I currently run a monthly meeting with a couple of key developers in the organization where we document end to end architecture of our product. I get to ask a bunch of questions and the end result will be a diagram that will serve not just developers, but also PMs and Designers so they can better understand the product from a technical lens.
One does not need a degree in computer science or knowledge of how to code to ask the right questions. But curiosity, humility, and patience have gotten me the respect of my dev counterparts and the confidence to stand on my own two feet in the “how” conversations.
Summing it all up
Upon years of reflection, I know I am most effective and most in my flow when I play the role of a communicator. As such, I am uniquely positioned to drive complex problems that need partner alignment and consensus. When I started my PM journey, that’s the skill I focused on and up-leveled to work for me in the world of product.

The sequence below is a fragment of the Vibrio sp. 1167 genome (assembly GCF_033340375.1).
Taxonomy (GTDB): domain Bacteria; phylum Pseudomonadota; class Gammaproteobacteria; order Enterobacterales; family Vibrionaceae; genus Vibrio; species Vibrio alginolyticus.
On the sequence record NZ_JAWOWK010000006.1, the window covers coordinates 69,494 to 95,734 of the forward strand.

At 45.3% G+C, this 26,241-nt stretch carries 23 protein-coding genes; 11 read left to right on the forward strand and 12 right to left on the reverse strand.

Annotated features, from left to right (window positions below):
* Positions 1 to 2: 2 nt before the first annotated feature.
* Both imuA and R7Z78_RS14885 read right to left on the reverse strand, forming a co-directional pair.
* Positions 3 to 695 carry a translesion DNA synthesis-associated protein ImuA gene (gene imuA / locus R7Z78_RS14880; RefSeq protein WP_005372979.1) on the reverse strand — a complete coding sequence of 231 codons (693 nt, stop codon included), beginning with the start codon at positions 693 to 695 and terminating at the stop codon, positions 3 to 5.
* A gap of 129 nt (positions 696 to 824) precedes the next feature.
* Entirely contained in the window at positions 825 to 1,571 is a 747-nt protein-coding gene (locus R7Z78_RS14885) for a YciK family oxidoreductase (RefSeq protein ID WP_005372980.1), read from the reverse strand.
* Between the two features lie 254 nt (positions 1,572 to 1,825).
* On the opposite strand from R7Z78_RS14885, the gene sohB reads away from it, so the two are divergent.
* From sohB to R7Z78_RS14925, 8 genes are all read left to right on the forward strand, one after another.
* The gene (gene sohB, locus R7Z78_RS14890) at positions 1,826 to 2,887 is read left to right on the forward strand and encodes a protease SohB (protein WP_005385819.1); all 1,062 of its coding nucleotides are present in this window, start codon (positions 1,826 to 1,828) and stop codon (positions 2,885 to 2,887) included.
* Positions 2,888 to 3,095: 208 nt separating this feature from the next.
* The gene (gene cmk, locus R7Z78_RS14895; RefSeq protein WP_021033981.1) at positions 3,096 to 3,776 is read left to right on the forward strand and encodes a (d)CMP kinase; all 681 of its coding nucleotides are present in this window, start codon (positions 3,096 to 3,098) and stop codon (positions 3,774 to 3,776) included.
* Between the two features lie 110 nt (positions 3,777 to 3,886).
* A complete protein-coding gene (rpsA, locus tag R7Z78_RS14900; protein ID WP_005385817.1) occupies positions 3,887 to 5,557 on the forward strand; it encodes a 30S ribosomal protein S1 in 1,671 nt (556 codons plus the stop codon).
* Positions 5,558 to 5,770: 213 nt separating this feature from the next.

Secondly, I worked on truly understanding the customer and the relevant jobs to be done which resulted in building product judgment. The work for me here has been asking a lot of why questions and not stopping until I was satisfied with the root cause of the problem we are trying to solve. In product, I have also learned that understanding the root cause is just the beginning of the journey to a solution. After deep understanding, come hypotheses, experiments, and iterations.
My third focus has been on “the how.” For every project I am a part of, I hold myself accountable to understand how it works and to be able to hold my own in a conversation with an engineering manager.
I am currently on my 5th(ish) product management job in my career. Every time I have made the leap within product management - whether it was to a new product or to become a people manager - I have thought about my unique strengths, what the role requires and the alignment between the two. Having the three skillsets/buckets of PM has helped me have a more thoughtful conversation with myself and my mentors about the right next steps for me to keep growing.